A short guide on how to filter expired domains before buying them
The first question a customer asks us is “How do I know which domain to buy?” There are so many scammy domains out there with high page ranks, that people have purchased for large amounts of money, just to find out that the domain was worthless. That led to this series on articles where we help you know what to look at before you buy a domain.
This article is going to try and answer the following questions
- How do I evaluate an expired domain? What price should I pay?
- How do I know whether an expired domain is a scam?
- How do I know that the page rank (or any other metric) is not going to drop after I purchase the domain?
- What metrics should I be looking at?
An expired domain is filtered based on its metrics. Most people use Page Rank. Some use Moz Domain Authority, while others use Majestic Seo Trust Flow. However, one thing that you need to know is that every single metric can be manipulated. It is easier to manipulate some (DA) and tougher to manipulate others (TF), but relying on a single metric is a fallacy.
Below we will list various metrics to look at. While looking at these metrics for a domain, if any of them seem strange, you should either discard the domain or look deeper into the back link profile and research further.
Search engines prefer older domains since older domains are more trustworthy. If the expired domain has not been dropped, it could retain its page rank and age. The domain age can be found from the WhoIs details for that domain. This is the date on which the domain was first registered. But this is not necessarily the date that the search engines use. If a domain has been registered – but a website does not yet exist at the domain, then the search engines may not take the registered date as the birthdate of the domain. In this case they would consider the date when the website was first crawled. You can estimate this date from a different source – The WayBack Machine. Wayback Machine is an internet archive dating back to 1996. You can use it to see different versions of a website since the time it was first crawled. It is best to use this date to decide the age of the domain (if it has not been dropped)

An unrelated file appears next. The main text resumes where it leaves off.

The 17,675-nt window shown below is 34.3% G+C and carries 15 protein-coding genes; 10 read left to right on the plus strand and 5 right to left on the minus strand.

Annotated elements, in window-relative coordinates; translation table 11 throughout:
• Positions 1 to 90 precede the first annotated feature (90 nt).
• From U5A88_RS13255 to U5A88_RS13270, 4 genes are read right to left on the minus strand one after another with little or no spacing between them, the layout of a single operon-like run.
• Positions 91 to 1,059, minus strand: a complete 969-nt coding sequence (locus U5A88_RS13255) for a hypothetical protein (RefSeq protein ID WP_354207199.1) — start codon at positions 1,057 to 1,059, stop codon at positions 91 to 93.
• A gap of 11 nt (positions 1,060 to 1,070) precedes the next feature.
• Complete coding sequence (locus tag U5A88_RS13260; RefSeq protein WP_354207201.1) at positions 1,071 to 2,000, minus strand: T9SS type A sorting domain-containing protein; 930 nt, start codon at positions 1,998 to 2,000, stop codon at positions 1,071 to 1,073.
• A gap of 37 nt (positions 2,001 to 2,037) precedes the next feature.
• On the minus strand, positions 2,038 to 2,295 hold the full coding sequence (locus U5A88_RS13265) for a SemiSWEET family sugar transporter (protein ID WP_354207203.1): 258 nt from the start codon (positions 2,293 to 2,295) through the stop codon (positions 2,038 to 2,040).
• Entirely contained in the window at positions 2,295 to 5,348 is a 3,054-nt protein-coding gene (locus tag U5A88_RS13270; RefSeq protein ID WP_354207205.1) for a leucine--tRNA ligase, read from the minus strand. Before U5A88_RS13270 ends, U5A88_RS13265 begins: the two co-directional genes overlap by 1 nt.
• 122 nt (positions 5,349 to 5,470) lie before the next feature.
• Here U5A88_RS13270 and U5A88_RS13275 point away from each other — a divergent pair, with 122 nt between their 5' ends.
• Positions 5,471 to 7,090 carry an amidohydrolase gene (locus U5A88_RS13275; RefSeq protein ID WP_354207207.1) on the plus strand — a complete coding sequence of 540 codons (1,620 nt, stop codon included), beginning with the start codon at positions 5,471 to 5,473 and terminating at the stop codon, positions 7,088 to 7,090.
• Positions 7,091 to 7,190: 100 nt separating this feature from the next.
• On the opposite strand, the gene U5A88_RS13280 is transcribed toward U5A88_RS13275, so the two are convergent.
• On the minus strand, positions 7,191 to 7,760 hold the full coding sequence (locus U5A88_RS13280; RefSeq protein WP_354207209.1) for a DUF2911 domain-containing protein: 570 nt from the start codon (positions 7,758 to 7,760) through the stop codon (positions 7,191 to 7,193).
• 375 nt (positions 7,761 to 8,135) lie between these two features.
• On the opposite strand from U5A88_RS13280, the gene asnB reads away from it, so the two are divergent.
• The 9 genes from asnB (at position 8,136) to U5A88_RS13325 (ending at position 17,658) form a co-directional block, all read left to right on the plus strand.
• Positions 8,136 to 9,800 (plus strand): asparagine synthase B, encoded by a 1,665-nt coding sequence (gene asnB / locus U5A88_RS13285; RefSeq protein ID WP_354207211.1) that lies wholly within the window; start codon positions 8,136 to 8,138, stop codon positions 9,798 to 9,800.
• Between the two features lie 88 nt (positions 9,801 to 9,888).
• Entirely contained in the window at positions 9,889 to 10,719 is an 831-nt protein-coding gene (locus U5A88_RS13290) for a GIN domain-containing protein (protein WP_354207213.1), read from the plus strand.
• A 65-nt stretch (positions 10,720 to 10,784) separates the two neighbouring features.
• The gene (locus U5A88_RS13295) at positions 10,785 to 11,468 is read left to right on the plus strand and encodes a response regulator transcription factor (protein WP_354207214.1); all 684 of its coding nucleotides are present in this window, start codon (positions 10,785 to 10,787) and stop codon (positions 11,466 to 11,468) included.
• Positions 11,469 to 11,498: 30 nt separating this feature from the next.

DomCop Tip#1: Look for domains that are a few years older, since it generally takes a while to amass enough page rank, but don’t fret if the domain is not decades old.
Page Rank (PR)
[Updated 9th March 2016] – Google has removed Page Rank from its toolbar. This means that every domain now shows up with Page Rank 0. With this change, thankfully Page Rank is officially dead (it had not been updated in two years). Please ignore the rest of this section.
Page Rank is the default metric most SEOs use to judge the value of a domain. This is the number given by the Google toolbar for any website and it ranges from 0 to 10. The scale is logarithmic – which means that a PR 3 is ten times better than a PR 2, a PR 4 is 10 times better than a PR 3 – and so on. What most people do not know is that the PR that is shown on the toolbar is not the PR that Google uses internally. Also, internally the page rank is being continuously calculated and used to rank websites on the search results. However, Google only pushes out this data to the toolbar every few months. Sometimes this data is old – so a domain could have had a page rank 6 six months ago – which now may have dropped – but the toolbar still shows the old PR 6. How the PR can be faked – The first method of faking a domain’s PR is to forward the domain to a website with high PR (say facebook.com). The next time Google crawls the domain – it will save Facebook’s PR as the PR of this domain and the toolbar will show the new high PR. This is easy to figure out – one can do so by simply typing info:domainname into Google’s search box. If the domain has been forwarded to another domain, that domain will show up.
As you can see from the screen shot above, the domain ‘uniteforchildren.com’ has been forwarded to the webpage http://www.unicef.org/aids/ A check on the PR of this domain will show a PR of 7 – however, this PR 7 belongs to the Unicef site.